Million Dollar Stud

A Noble Pursuit

The Fireman’s Christmas
by Meg Lacey
(Harl. American #1281, $4.99, PG)  ISBN 978-0373-75285-0
The Fireman’s Christmas is a fun tale about merging two families in a time of need.  The actions of the adults and the kids are realistic and the banter and interplay between the parents make this a heartwarming story.

Danny Santori is a widower with four children ranging in ages from 3 to 14. His wife, who was his childhood sweetheart, died of cancer just after the birth of their youngest daughter. Danny has been trying to keep it all together, but he is in a bind. His elderly aunt, who was watching the kids, needs a new hip and just can’t handle the energetic crew anymore, especially when two of the crew are 10-year-old twin boys. His shifts at the firehouse are 24 hours on and 48 off, making it hard to hire a babysitter who wants a part-time living situation.

Tessa Doherty is trying to get on her feet after a rather nasty divorce. Her ex was only worried about his career and Tessa needed more out of her life, especially when she found out he was also seeking extracurricular bedroom activity whenever he could. She loves gardening and landscaping, so has just moved to Warenton, PA to start her own business with her 12-year-old son, Eric, and 7-year-old daughter, Josie. Unfortunately, she hasn’t yet found good childcare and is currently bringing her kids to work with her. We are introduced to Tessa and her kids as they try to catch a customer’s cat and make a monumental mess of all the work Tessa just did.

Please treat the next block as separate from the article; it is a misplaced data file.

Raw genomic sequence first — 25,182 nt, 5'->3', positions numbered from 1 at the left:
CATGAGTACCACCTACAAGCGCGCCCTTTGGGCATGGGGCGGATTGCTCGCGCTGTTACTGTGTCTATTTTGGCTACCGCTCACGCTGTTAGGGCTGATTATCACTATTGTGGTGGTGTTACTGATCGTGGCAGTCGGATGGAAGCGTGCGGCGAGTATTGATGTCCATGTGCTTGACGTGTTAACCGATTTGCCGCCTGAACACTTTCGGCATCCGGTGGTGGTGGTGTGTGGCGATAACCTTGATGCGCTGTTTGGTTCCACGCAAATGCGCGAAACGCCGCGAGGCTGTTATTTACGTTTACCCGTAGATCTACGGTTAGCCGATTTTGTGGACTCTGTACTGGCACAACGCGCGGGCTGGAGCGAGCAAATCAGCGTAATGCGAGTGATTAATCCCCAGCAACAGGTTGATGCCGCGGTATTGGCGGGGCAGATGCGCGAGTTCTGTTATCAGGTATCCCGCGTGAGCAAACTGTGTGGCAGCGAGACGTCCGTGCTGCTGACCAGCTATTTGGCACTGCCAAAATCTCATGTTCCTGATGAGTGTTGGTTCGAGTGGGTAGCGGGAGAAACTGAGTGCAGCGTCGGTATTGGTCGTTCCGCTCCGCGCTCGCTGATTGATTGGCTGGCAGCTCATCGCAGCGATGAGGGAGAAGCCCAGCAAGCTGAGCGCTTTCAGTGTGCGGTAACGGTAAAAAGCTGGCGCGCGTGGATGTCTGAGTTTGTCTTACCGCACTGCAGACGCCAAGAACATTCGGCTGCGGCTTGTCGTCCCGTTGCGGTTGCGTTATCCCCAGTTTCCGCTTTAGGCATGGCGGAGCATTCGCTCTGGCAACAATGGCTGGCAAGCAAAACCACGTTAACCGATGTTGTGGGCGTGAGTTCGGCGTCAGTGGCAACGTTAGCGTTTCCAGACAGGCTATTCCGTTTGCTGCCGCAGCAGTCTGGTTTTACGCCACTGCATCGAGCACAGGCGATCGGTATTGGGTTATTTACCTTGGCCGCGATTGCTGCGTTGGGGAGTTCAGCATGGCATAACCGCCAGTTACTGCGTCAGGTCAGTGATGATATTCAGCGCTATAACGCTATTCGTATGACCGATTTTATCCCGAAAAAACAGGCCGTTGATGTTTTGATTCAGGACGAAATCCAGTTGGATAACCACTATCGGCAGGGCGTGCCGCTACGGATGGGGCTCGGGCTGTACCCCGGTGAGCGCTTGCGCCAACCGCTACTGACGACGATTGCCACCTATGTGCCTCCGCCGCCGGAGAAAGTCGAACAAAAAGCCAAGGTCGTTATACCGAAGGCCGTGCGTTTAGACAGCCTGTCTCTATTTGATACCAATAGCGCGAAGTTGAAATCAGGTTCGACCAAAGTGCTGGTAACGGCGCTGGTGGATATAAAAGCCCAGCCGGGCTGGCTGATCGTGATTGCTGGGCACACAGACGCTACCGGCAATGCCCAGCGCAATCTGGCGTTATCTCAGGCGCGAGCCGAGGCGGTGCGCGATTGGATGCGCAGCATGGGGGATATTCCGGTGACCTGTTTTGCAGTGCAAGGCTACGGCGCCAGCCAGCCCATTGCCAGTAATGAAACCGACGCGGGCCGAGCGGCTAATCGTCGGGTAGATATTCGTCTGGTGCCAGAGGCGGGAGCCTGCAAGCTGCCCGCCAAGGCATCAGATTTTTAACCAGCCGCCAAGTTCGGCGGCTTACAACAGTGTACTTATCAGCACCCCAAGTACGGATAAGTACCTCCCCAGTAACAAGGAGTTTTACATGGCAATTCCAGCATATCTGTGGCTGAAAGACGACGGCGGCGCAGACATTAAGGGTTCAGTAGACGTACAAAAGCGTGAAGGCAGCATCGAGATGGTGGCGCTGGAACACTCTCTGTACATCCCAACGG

A mutual friend introduces them and they decide to work together to solve their problems. Tessa will watch the kids while Danny is on his 24 hour shift and Danny will watch them the other days so that Tessa can work. As Danny comments, this will be a “piece of cake.” 

First there is the attraction they both feel but don’t want. Danny has not dated since his wife’s death and Tessa swore off men after her ex, Colin was such a jerk. But there is a spark between them, which they flirt around and dance around for quite a long time. Danny is charming and Tessa is leery but somehow, that doesn’t keep them from thinking about their attraction. Once they do acknowledge it, then they have to work around their roles. Tessa never wants to feel that she has to subjugate her needs again and Danny truly enjoys the protector/provider role he had with his first wife. He struggles, particularly, with expressing how he feels without getting Tessa’s back up. They each try to keep from their attraction by bringing in other interests, which fails miserably. Tessa’s one date leaves her feeling flat. Danny is so jealous he tries to use a visit to his aunt Connie as his “date”, telling Tessa her name but not their relationship. Tessa is so upset she tries to get him to acknowledge that he doesn’t really care about Connie and of course, he can’t say it. This causes a bit of a misunderstanding that they have to work through.

The kids play a major role in their romance. Alison, the 14-year-old, has mixed feelings about a) needing a babysitter and b) about the relationship she sees building between Danny and Tessa. She also has normal teenage anxiety as she starts her first year of high school and sometimes her dad just doesn’t seem to get it. Tessa finds herself walking the fine line between helping and interfering. The rest of the kids seem to get along fine and yet, the antics of five kids between the ages of 12 and 3 add to the fun in the story. 

I read this tale in one sitting and enjoyed every moment of it. The Fireman’s Christmas is a feel-good story that made me laugh. Don’t hesitate to enjoy it too. 

--Shirley Lyons

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